Champlain's Account of the Battle of 1615

 Excerpted from Champlain's Voyages to New France 1632
October 10, 1615 near present day Syracuse, New York
Champlain's lack of understanding of Aborginal language contributed to his frustration in battle alongside the Wendat (Huron) people.  Champlain gave orders during the battle in French, and when the orders were ignored, assumed that the Wendat were undisciplined warriors.  Champlain also did not understand Aboriginal rules of battle which contributed to his frustration.

At three o'clock in the afternoon, we arrived before the fort of [the Huron and Algonkians'] enemies, where the savages made some skirmishes with each other, although our design was not to disclose ourselves until the next day, which however the impatience of our savages would not permit, both on account of their desire to see fire opened upon their enemies, and also that they might rescue some of their own men who had become too closely engaged, and were hotly pressed. Then I approached the enemy, and although I had only a few men, yet we showed them what they had never seen nor heard before; for, as soon as they saw us and heard the arquebus [muskel shots and the balls whizzing in their ears, they withdrew speedily to their fort, carrying the dead and wounded in this charge. We also withdrew to our main body, with five or six wounded, one of whom died.

This done, we withdrew to the distance of cannon range, out of sight of the enemy, but contrary to my advice and to what they had promised me. This moved me to address them very rough and angry words in order to incite them to do their duty, foreseeing that if everything should go according to their whim and the guidance of their council, their utter ruin would be the result. Nevertheless I did not fail to send to them and propose means which they should use in order to get possession of their enemies.

These were, to make with certain kinds of wood a cavalier [an elevated, enclosed wooden platform] which would be higher than the palisades. Upon his were to be placed four or five of our arquebusiers, who should keep up a onstant fire over their palisades and galleries, which were well provided vith stones, and by this means dislodge the enemy who might attack us from their galleries. . . . This proposition they thought good and very easonable, and immediately proceeded to carry them out as I directed.  "[The next day] we approached to attack the village, our cavalier being armed by two hundred of the strongest men, who put it down before the village at a pike's length off. I ordered three arquebusiers to mount upon it, who were well protected from the arrows and stones that could be shot or hurled at them. Meanwhile the enemy 'did not fail to send a large number of arrows which did not miss, and a great many stones, which they hurled from their palisades. Nevertheless a hot fire of arquebusiers forced them to dislodge and abandon their galleries, in consequence of the cavalier which uncovered them, they not venturing to show themselves, but fighting under shelter. Now when the cavalier was carried forward, instead of bringing up the mantelets [large wooden shields] according to order, including . . . one under cover of which we were to set [a] fire, they abandoned them and began to scream at their enemies, shooting arrows into the fort, which in my opinion did little harm to the enemy.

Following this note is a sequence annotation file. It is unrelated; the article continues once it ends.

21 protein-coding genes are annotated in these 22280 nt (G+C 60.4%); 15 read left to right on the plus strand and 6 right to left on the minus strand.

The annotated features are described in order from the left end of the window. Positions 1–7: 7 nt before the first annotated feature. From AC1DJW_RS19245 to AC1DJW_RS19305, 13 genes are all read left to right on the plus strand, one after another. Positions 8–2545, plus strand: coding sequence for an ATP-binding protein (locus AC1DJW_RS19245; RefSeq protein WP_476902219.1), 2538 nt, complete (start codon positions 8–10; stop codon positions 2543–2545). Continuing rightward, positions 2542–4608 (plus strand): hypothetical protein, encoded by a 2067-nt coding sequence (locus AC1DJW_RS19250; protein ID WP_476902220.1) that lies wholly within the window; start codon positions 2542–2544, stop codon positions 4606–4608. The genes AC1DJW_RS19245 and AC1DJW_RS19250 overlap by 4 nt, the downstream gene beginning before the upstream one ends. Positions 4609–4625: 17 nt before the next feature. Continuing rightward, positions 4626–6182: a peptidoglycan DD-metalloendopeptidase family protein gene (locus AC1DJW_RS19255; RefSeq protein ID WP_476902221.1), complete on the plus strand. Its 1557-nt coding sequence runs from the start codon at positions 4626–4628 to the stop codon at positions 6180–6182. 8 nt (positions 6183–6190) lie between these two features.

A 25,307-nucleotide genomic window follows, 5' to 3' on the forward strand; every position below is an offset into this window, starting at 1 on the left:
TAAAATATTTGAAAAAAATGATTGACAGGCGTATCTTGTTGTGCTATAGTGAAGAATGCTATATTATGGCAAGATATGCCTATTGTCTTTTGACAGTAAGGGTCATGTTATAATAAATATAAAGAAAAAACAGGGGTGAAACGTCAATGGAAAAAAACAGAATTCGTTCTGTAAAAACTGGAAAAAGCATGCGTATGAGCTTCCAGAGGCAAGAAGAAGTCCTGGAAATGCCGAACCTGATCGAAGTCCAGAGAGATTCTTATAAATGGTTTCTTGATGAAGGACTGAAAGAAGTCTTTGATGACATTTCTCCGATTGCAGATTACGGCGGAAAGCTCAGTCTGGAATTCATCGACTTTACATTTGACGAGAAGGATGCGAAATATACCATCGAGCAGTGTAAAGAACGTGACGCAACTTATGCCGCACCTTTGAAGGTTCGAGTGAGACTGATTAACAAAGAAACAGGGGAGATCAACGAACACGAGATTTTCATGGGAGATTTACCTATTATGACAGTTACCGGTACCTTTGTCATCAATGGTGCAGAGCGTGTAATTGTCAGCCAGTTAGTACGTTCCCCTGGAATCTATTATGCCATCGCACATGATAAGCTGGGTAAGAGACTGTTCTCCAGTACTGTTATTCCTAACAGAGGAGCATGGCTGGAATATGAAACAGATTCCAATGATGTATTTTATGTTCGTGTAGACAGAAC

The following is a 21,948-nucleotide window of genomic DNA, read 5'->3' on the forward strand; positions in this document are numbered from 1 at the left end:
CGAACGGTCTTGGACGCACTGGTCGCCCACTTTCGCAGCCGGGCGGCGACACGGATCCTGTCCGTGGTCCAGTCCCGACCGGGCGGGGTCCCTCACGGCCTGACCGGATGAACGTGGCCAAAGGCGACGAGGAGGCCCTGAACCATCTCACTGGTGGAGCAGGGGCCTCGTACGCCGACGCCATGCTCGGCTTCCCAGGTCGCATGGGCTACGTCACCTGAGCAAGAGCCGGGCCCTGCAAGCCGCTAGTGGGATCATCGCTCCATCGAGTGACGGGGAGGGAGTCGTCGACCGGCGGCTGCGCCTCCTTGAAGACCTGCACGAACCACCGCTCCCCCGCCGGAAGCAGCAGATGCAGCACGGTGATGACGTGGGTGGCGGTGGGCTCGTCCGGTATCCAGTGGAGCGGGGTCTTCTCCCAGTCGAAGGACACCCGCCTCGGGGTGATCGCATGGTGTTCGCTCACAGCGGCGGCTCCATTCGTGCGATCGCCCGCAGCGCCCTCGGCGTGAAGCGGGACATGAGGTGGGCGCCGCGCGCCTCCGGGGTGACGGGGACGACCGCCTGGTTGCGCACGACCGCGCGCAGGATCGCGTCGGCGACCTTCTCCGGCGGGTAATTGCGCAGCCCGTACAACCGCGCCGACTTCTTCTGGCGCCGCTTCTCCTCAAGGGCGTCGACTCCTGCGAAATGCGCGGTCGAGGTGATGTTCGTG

But we must excuse them, for they are not warriors, and besides will have no discipline nor correction, and will do only what they please. Accordingly one of them set fire inconsiderately to the wood placed against the fort of the enemy, quite the wrong way and in the face of the wind, so that it produced no effect.  "This fire being out, the greater part of the savages began to carry wood against the palisades, but in so small quantity that the fire could have no great effect. There also arose such disorder among them that one could not understand another, which greatly troubled me. In vain did I shout in their ears and remonstrate to my utmost with them as to the danger to which they exposed themselves by their bad behavior, but on account of the great noise they made they heard nothing. Seeing that shouting would only burst my head, and that my remonstrances were useless for putting a stop to the disorder, I did nothing more, but determined together with my men to do what we could, and fire upon such as we could see. .

e were engaged in this combat about three hours, in which two of our chiefs and leading warriors were wounded, namely, one called Ochateguam and another Orani, together with some fifteen common warriors. The others, seeing their men and some of the chiefs wounded, now began to talk of a retreat without farther fighting, in expectation of the five hundred men, whose arrival could not be much delayed. Thus they retreated, a disorderly rabble.

"Moreover the chiefs have in fact no absolute control over their men, who are governed by their own will and follow their own fancy, which is the cause of their disorder and the ruin of all their undertakings; for, having determined upon anything with their leaders, it needs only the whim of a villain, or nothing at all, to lead them to break it off and form a new plan. Thus there is no concert of action among them, as can be seen by this expedition. 

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